?

Log in

No account? Create an account
entries friends calendar profile Elf Sternberg's Pendorwright Projects Previous Previous Next Next
The Subprimes, by Karl Taro Greenfield - Elf M. Sternberg
elfs
elfs
The Subprimes, by Karl Taro Greenfield
tl;dr: This story depicts a world three elections from now, when the elites have finally bought everything and the world is going to hell. While its skewerings of capitalist excesses and liberal paranoias are both spot-on, the solution it offers is beyond anyone's means. Even the characters in the novel aren't sure what happened, or why. ★★★☆☆


The Subprimes is a book in the classic SFnal genre "If this goes on..." Set somewhere around 2030, the book describes life after the second great real estate bubble, when almost everyone who wasn't in the top 1%, or wasn't amusing and entertaining to them, was suddenly and irrevocably dispossessed of their homes. Some states, such as California, become so dysfunctional their neighboring states set up roadblocks and checkpoints, and to cross you need to pass a credit check. The wealthy have bought Congress and dismantled any and all "socialist" policies: the only police are the ones the wealthy can afford, the only roads the ones corporations need to get goods from one place to another, the only schools are sponsored by fast food companies and don't teach anything at all. The Subprimes are homeless people who once had middleclass jobs.

The story goes a bit off the rails in its final act, as a grand guginol scene of the people of a small town face off both an army of low-trained hired guns and a robotic fracking machine that brings those gigantic sea-going oil-extraction rigs onto land in a nightmare of steel, diesel smoke, and pepper spray. It asks too much of the reader, has too many points violating one's suspension of disbelief, and in the end tells the sad story that the only way "If this goes on..." will be disrupted probably requires divine intervention.

This book does have it all: the 1% are building "sanctuaries" in distant mountain retreats and water-rich obscure Pacific islands, defensive manses to wait out the coming megadeaths wrought by global warming, drought, and starvation. The villainous Pepper Sisters (the Koch Brothers), remind the governor of New Mexico that if he doesn't support them in their effort to evict the town, there are plenty of other candidates they can put their money behind in the next election. Pastor Roger is a Franklin Graham knock-off, a man convinced of American exceptionalism, the power of money, and that God always wants exactly what he wants.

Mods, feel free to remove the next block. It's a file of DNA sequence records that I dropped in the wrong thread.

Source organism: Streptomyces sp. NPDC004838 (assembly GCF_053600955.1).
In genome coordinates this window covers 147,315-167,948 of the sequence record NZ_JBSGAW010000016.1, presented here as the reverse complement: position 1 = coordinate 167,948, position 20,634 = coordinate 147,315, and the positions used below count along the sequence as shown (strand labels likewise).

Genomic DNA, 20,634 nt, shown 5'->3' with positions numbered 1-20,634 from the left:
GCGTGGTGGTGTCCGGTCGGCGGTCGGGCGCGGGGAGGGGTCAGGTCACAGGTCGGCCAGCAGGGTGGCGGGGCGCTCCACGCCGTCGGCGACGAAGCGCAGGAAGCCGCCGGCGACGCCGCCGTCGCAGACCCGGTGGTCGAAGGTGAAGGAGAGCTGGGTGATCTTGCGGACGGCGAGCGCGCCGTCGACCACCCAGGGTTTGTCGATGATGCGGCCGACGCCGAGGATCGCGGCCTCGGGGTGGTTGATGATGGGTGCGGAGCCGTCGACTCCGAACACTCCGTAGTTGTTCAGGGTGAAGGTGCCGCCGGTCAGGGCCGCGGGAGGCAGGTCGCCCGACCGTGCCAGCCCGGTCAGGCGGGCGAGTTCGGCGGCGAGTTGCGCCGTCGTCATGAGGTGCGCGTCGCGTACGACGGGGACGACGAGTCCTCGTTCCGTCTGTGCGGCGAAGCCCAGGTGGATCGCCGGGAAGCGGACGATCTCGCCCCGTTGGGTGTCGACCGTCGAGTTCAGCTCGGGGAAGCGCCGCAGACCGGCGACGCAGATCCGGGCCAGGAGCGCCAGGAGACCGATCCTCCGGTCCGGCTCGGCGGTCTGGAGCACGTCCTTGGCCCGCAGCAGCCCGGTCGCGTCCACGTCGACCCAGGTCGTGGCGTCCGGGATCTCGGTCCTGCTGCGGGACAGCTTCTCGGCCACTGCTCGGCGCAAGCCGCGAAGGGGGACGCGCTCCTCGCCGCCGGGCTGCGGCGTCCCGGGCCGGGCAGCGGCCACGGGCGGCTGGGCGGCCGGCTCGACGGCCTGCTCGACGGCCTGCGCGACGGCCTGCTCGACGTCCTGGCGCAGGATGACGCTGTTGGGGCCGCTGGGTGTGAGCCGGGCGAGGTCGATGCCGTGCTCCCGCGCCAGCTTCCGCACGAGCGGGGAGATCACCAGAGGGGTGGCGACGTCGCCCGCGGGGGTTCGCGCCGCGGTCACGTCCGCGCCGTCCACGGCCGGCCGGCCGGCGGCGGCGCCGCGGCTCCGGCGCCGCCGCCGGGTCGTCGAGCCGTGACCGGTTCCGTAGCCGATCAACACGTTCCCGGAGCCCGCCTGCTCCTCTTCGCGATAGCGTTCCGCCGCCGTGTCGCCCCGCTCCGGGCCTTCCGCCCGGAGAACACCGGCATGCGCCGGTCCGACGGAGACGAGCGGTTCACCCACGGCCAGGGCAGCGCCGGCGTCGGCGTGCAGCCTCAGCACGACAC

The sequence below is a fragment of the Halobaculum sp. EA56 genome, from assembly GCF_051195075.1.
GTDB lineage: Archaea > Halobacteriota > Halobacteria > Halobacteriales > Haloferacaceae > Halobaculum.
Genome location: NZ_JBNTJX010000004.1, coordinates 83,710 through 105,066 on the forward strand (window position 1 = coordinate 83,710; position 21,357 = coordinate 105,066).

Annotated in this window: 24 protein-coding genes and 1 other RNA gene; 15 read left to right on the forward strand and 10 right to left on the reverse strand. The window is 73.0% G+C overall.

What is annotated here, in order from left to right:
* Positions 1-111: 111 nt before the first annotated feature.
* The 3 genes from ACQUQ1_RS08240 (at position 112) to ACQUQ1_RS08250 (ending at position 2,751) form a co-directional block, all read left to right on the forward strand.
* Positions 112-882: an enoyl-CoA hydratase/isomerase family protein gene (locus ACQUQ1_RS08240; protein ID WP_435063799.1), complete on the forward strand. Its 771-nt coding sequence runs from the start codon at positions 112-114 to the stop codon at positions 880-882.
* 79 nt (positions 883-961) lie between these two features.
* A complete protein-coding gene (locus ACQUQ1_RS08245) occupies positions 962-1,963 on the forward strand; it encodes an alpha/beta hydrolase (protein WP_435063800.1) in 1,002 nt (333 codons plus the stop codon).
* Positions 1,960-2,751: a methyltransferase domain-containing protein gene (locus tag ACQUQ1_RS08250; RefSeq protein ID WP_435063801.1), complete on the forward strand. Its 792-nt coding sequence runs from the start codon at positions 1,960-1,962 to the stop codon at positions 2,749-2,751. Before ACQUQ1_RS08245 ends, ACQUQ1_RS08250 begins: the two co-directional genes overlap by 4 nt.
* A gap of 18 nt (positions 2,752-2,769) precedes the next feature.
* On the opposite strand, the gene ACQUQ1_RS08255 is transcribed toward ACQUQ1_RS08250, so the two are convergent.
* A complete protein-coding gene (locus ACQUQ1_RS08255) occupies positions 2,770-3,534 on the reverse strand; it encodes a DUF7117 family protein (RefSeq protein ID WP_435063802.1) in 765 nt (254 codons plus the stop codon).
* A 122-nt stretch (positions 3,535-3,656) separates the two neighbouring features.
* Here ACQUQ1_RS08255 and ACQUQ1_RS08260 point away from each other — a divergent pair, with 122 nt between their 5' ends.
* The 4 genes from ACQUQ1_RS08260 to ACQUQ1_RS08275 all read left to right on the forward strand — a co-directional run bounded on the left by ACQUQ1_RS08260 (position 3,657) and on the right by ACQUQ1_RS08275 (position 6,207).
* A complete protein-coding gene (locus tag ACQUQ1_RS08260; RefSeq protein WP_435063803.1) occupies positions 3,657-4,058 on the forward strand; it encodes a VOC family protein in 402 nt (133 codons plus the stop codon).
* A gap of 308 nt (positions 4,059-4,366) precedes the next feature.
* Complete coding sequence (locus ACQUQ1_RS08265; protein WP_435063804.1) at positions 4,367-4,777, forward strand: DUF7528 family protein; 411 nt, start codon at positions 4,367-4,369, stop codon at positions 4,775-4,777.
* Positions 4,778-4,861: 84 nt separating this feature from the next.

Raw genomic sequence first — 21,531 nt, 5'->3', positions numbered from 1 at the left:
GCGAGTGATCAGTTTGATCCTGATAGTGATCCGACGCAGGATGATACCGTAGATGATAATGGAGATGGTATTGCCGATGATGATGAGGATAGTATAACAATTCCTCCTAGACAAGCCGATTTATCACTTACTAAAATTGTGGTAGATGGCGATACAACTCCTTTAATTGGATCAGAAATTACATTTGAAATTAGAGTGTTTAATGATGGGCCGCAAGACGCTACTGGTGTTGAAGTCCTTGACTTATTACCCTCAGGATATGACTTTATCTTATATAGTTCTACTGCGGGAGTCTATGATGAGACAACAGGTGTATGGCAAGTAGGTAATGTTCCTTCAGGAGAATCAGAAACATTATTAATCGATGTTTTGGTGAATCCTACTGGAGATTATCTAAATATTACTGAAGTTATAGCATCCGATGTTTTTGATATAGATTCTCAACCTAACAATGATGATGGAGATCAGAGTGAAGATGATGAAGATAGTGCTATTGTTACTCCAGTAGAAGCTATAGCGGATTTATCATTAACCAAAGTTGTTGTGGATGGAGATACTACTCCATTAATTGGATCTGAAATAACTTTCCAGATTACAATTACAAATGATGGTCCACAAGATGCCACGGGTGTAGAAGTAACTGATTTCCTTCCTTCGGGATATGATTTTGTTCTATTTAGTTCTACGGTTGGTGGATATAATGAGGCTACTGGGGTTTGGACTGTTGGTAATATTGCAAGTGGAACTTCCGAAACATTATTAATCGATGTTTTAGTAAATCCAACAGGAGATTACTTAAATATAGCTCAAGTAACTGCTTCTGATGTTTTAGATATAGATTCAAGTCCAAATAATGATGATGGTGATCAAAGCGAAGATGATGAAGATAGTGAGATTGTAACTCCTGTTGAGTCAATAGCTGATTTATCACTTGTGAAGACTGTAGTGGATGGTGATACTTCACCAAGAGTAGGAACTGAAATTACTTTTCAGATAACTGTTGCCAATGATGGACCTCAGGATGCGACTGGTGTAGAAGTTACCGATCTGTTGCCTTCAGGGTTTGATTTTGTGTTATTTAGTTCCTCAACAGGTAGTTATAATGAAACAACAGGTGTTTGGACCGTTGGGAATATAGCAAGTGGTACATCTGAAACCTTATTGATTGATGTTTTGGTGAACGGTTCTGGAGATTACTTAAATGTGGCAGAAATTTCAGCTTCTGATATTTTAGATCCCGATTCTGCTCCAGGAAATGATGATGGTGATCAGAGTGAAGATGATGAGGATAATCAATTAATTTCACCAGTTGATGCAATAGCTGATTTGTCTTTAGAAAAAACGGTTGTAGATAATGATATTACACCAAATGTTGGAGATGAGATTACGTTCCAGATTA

The security state comes in for a beating: solar power is banned: upgrading the grid to support it *and* secure it against terrorist attacks was too expensive, and the corporations knew which one they'd rather pay their senators to vote for. Open public WiFi is banned: you must sign in with a credit card or a confirmed account so the government knows you're not a terrorist. Electric cars are banned: the existing lifecycling recycling was "deemed" too expensive too upgrade for lithium batteries and carbon fibers, mostly by the existing lifecycle recyclers.

Liberal paranoias get their fair share of skewering: the hero is on notice with child protective services because he went outside to join a soccer game with his son and bumped another kid in the process, marking him as a "potential sexual predator." His twelve-year-old son gets the same label because he pinched a girl's bottom at his middle school.

Overall, though, this book is an "If this goes on..." in the counter-capitalist tradition. Workers have almost no relation to the means of production. The vast majority of employed people depicted in the book are guard labor, those among the desperate impoverished whom the wealthy hire to make sure the even more desperate impoverished aren't "cheating" somehow. Ultimately, this system will collapse in fire and pain, and maybe we'll learn our lesson from the disaster. What Das Kapital and The Abolition of Work both missed was the sheer scale of environmental disaster industrialism would wreak, but The Subprimes brings it front and center.

I do recommend this book, if only to give the reader a good idea of what we're all up against, with "liberty-loving oil extractors" at one end, and "free-speech zones" at the other.

Tags: ,

1 comment or Leave a comment
Comments
ungulata From: ungulata Date: June 17th, 2015 09:43 pm (UTC) (Link)
This seems problematic from the get go. Funding for infrastructure such as roads, police/military and vaccination programs is largely uncontested by big money because it would cost the rich too much to pay for something they can get taxpayers to provide for them for free. In the same vein, some degree of tax-payer paid schooling cuts down training costs for new hires.

If all the tax-payers become penniless and no longer pay taxes or buy goods, life is going to get complicated for the rich. I think the selection of goods would drop sharply and the prices rise until 'rich' would begin to look more like 'middle class'.

I've heard that North Korea is the "best" model we have of a state run by gangsters.
1 comment or Leave a comment